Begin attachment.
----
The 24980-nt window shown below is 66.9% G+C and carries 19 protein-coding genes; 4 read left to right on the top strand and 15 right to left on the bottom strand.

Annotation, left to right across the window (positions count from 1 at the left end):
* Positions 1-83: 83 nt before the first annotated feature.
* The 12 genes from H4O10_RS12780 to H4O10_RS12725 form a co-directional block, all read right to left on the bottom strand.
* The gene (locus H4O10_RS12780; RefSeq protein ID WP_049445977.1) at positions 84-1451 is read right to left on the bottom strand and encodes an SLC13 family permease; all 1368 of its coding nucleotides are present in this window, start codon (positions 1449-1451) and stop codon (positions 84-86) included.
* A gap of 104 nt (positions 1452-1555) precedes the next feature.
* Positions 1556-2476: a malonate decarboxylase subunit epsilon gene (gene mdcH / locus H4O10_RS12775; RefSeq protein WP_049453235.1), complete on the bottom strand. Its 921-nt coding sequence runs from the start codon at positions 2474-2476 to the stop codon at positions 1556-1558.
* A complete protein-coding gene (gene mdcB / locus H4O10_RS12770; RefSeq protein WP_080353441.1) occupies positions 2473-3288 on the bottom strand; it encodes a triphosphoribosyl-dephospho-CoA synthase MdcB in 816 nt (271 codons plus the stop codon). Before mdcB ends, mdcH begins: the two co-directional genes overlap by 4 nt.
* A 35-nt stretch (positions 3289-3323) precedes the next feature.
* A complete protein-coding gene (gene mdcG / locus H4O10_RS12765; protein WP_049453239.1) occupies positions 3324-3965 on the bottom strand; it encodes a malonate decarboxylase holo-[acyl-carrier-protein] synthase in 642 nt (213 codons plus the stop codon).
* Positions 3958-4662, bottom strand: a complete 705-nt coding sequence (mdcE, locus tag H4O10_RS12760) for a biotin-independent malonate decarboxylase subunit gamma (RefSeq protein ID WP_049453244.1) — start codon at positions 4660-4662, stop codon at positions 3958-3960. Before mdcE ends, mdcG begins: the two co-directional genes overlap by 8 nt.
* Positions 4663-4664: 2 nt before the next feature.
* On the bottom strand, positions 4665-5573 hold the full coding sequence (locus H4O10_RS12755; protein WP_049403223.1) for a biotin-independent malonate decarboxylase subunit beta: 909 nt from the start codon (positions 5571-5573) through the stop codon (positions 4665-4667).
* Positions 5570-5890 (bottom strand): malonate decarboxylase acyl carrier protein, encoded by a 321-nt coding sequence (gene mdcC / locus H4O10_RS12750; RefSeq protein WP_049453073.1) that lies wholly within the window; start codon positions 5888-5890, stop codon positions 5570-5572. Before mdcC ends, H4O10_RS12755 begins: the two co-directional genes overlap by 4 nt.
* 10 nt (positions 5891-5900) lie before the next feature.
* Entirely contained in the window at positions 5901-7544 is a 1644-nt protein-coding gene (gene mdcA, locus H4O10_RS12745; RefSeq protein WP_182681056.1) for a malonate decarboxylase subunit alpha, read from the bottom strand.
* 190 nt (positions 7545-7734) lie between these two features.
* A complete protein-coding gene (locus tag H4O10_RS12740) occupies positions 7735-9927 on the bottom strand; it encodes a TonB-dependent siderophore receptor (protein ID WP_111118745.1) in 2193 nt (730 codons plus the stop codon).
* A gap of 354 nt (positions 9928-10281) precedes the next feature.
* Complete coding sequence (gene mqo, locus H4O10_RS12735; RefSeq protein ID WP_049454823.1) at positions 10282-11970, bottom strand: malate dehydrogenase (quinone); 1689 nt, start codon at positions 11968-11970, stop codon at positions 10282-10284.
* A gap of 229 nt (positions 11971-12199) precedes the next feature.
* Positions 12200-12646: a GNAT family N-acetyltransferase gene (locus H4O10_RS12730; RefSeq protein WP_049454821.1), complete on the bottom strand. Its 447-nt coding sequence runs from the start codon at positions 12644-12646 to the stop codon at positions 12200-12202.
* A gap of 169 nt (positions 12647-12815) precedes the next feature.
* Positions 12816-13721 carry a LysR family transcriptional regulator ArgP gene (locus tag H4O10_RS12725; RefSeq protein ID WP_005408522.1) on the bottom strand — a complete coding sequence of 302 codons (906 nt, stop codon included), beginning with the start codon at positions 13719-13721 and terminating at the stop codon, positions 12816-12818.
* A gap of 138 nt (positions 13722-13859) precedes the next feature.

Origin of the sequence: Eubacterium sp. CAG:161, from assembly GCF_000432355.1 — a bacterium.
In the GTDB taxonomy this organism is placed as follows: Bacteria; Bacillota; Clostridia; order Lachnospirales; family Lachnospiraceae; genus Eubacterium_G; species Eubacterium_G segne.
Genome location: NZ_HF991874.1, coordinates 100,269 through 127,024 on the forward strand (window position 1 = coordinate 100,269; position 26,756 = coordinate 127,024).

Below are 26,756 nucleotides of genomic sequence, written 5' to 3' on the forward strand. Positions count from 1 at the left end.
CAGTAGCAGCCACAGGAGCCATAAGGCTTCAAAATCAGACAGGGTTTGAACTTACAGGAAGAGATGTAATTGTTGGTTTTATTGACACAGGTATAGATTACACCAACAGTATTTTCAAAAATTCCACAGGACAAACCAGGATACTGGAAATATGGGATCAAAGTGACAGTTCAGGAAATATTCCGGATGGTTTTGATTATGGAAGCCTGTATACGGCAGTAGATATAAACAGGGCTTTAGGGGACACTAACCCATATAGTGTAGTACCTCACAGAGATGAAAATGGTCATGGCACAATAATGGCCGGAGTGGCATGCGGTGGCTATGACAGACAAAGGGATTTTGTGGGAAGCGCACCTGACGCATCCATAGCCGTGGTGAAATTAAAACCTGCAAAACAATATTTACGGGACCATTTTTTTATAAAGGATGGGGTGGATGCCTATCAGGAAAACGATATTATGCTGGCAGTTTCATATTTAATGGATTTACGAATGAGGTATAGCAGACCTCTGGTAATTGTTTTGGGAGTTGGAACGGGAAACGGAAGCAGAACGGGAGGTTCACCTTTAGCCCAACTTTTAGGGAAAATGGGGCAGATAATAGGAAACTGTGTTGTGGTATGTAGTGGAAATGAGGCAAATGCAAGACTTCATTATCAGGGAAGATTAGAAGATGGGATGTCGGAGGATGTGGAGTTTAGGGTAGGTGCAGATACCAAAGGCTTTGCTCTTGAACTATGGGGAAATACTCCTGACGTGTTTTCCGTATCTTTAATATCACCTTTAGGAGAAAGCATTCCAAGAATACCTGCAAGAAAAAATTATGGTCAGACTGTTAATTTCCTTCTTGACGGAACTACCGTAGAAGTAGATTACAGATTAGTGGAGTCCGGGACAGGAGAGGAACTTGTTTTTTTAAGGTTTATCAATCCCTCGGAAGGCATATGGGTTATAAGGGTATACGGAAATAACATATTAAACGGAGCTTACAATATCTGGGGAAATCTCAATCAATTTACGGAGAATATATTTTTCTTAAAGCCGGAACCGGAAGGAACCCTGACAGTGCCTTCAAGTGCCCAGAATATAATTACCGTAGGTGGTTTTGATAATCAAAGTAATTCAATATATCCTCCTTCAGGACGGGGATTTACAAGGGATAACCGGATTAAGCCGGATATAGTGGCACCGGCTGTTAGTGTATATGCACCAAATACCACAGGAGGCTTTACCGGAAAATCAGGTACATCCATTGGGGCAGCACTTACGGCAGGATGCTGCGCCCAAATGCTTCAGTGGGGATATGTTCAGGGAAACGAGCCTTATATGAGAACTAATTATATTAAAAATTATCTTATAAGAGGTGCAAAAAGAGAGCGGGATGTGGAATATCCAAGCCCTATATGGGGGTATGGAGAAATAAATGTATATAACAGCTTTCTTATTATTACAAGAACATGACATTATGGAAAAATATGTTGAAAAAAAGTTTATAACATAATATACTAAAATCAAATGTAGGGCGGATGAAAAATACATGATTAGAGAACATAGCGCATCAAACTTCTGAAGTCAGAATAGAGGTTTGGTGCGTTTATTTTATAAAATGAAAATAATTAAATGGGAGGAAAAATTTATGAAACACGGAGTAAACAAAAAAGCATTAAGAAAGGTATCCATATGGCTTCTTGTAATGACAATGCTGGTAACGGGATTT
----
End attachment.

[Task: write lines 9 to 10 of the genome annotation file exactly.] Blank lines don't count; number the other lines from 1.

* A 35-nt stretch (positions 3289-3323) precedes the next feature.
* A complete protein-coding gene (gene mdcG / locus H4O10_RS12765; protein WP_049453239.1) occupies positions 3324-3965 on the bottom strand; it encodes a malonate decarboxylase holo-[acyl-carrier-protein] synthase in 642 nt (213 codons plus the stop codon).